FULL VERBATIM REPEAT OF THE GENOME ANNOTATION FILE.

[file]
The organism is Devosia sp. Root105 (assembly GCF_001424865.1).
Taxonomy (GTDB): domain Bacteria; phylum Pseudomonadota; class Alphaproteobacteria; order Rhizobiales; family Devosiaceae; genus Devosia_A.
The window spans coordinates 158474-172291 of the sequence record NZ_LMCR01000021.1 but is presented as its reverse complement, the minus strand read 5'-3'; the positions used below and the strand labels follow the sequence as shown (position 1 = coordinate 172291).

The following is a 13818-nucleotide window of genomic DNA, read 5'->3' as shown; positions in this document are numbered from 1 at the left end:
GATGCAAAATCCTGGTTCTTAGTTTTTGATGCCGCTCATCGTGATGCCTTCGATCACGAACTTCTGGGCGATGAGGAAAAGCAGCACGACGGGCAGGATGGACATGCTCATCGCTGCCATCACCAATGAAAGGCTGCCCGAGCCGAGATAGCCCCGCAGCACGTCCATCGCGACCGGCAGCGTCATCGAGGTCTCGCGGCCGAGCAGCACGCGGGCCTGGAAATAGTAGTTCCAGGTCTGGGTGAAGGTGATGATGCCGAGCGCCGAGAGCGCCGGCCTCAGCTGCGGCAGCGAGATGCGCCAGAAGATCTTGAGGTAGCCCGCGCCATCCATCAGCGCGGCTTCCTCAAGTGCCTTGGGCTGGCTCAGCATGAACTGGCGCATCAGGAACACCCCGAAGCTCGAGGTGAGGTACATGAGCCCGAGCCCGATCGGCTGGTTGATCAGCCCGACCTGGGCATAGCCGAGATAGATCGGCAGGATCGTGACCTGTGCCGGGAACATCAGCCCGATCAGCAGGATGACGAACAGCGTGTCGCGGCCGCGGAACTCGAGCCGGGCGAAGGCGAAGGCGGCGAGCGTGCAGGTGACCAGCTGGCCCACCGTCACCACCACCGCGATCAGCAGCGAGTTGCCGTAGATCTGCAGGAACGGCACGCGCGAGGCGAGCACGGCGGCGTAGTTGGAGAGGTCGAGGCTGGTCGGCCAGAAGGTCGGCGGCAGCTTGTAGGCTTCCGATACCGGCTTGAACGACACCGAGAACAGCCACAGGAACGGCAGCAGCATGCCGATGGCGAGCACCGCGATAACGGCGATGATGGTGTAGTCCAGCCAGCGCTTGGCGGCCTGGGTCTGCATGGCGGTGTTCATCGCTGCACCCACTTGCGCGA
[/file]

The organism is Devosia sp. Root105 (assembly GCF_001424865.1).
Taxonomy (GTDB): domain Bacteria; phylum Pseudomonadota; class Alphaproteobacteria; order Rhizobiales; family Devosiaceae; genus Devosia_A.
The window spans coordinates 158474-172291 of the sequence record NZ_LMCR01000021.1 but is presented as its reverse complement, the minus strand read 5'-3'; the positions used below and the strand labels follow the sequence as shown (position 1 = coordinate 172291).

The following is a 13818-nucleotide window of genomic DNA, read 5'->3' as shown; positions in this document are numbered from 1 at the left end:
GATGCAAAATCCTGGTTCTTAGTTTTTGATGCCGCTCATCGTGATGCCTTCGATCACGAACTTCTGGGCGATGAGGAAAAGCAGCACGACGGGCAGGATGGACATGCTCATCGCTGCCATCACCAATGAAAGGCTGCCCGAGCCGAGATAGCCCCGCAGCACGTCCATCGCGACCGGCAGCGTCATCGAGGTCTCGCGGCCGAGCAGCACGCGGGCCTGGAAATAGTAGTTCCAGGTCTGGGTGAAGGTGATGATGCCGAGCGCCGAGAGCGCCGGCCTCAGCTGCGGCAGCGAGATGCGCCAGAAGATCTTGAGGTAGCCCGCGCCATCCATCAGCGCGGCTTCCTCAAGTGCCTTGGGCTGGCTCAGCATGAACTGGCGCATCAGGAACACCCCGAAGCTCGAGGTGAGGTACATGAGCCCGAGCCCGATCGGCTGGTTGATCAGCCCGACCTGGGCATAGCCGAGATAGATCGGCAGGATCGTGACCTGTGCCGGGAACATCAGCCCGATCAGCAGGATGACGAACAGCGTGTCGCGGCCGCGGAACTCGAGCCGGGCGAAGGCGAAGGCGGCGAGCGTGCAGGTGACCAGCTGGCCCACCGTCACCACCACCGCGATCAGCAGCGAGTTGCCGTAGATCTGCAGGAACGGCACGCGCGAGGCGAGCACGGCGGCGTAGTTGGAGAGGTCGAGGCTGGTCGGCCAGAAGGTCGGCGGCAGCTTGTAGGCTTCCGATACCGGCTTGAACGACACCGAGAACAGCCACAGGAACGGCAGCAGCATGCCGATGGCGAGCACCGCGATAACGGCGATGATGGTGTAGTCCAGCCAGCGCTTGGCGGCCTGGGTCTGCATGGCGGTGTTCATCGCTGCACCCACTTGCGCGA